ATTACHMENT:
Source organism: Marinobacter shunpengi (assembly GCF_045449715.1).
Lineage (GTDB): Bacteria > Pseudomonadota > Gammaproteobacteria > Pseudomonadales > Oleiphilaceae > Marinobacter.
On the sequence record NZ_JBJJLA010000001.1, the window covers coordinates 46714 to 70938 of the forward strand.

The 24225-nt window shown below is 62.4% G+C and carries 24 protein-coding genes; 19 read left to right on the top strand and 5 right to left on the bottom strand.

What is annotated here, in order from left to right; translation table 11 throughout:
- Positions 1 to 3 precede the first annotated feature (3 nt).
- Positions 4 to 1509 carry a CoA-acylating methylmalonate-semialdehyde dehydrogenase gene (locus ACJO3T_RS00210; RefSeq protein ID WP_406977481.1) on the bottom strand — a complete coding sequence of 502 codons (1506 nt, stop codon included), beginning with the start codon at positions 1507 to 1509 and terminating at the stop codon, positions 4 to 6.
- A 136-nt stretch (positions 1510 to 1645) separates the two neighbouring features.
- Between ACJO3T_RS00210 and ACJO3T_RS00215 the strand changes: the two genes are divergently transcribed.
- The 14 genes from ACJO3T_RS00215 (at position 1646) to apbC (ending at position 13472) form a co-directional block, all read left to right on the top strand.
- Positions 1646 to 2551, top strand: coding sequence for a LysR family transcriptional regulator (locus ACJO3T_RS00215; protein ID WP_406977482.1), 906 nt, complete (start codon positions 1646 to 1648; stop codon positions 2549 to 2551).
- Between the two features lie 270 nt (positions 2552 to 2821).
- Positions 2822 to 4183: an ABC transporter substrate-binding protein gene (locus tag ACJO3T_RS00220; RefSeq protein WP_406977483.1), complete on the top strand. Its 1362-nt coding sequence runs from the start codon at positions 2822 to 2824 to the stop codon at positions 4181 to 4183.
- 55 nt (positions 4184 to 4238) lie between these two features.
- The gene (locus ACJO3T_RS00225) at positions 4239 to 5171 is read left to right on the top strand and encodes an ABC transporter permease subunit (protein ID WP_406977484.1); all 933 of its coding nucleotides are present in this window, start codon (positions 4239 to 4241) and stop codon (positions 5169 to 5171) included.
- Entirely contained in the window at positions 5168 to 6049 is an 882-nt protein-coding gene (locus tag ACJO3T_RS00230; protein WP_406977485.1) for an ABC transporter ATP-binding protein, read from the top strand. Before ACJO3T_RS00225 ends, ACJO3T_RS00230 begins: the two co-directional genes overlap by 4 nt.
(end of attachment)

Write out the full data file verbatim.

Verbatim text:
Source organism: Marinobacter shunpengi (assembly GCF_045449715.1).
Lineage (GTDB): Bacteria > Pseudomonadota > Gammaproteobacteria > Pseudomonadales > Oleiphilaceae > Marinobacter.
On the sequence record NZ_JBJJLA010000001.1, the window covers coordinates 46714 to 70938 of the forward strand.

The 24225-nt window shown below is 62.4% G+C and carries 24 protein-coding genes; 19 read left to right on the top strand and 5 right to left on the bottom strand.

What is annotated here, in order from left to right; translation table 11 throughout:
- Positions 1 to 3 precede the first annotated feature (3 nt).
- Positions 4 to 1509 carry a CoA-acylating methylmalonate-semialdehyde dehydrogenase gene (locus ACJO3T_RS00210; RefSeq protein ID WP_406977481.1) on the bottom strand — a complete coding sequence of 502 codons (1506 nt, stop codon included), beginning with the start codon at positions 1507 to 1509 and terminating at the stop codon, positions 4 to 6.
- A 136-nt stretch (positions 1510 to 1645) separates the two neighbouring features.
- Between ACJO3T_RS00210 and ACJO3T_RS00215 the strand changes: the two genes are divergently transcribed.
- The 14 genes from ACJO3T_RS00215 (at position 1646) to apbC (ending at position 13472) form a co-directional block, all read left to right on the top strand.
- Positions 1646 to 2551, top strand: coding sequence for a LysR family transcriptional regulator (locus ACJO3T_RS00215; protein ID WP_406977482.1), 906 nt, complete (start codon positions 1646 to 1648; stop codon positions 2549 to 2551).
- Between the two features lie 270 nt (positions 2552 to 2821).
- Positions 2822 to 4183: an ABC transporter substrate-binding protein gene (locus tag ACJO3T_RS00220; RefSeq protein WP_406977483.1), complete on the top strand. Its 1362-nt coding sequence runs from the start codon at positions 2822 to 2824 to the stop codon at positions 4181 to 4183.
- 55 nt (positions 4184 to 4238) lie between these two features.
- The gene (locus ACJO3T_RS00225) at positions 4239 to 5171 is read left to right on the top strand and encodes an ABC transporter permease subunit (protein ID WP_406977484.1); all 933 of its coding nucleotides are present in this window, start codon (positions 4239 to 4241) and stop codon (positions 5169 to 5171) included.
- Entirely contained in the window at positions 5168 to 6049 is an 882-nt protein-coding gene (locus tag ACJO3T_RS00230; protein WP_406977485.1) for an ABC transporter ATP-binding protein, read from the top strand. Before ACJO3T_RS00225 ends, ACJO3T_RS00230 begins: the two co-directional genes overlap by 4 nt.